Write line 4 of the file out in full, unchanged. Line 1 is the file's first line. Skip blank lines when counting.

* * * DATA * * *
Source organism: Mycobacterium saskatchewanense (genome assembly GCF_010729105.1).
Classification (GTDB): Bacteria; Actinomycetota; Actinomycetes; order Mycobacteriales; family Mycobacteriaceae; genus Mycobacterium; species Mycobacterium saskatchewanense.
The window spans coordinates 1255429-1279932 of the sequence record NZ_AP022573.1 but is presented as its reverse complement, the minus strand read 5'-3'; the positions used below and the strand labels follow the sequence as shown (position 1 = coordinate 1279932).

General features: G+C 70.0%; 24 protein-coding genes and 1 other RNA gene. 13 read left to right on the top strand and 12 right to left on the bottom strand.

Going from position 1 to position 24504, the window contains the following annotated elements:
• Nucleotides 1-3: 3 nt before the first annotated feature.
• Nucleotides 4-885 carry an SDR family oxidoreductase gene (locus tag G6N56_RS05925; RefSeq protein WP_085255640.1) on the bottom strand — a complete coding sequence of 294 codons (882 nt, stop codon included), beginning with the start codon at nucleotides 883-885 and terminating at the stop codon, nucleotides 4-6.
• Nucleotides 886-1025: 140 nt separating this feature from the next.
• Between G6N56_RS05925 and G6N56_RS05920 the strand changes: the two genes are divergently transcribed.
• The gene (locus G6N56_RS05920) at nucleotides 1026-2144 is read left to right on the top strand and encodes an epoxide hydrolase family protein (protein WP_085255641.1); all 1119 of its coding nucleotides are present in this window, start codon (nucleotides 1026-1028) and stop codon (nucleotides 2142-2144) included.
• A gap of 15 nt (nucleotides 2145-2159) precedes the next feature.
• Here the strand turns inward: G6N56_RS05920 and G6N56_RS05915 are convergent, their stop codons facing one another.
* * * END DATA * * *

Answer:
General features: G+C 70.0%; 24 protein-coding genes and 1 other RNA gene. 13 read left to right on the top strand and 12 right to left on the bottom strand.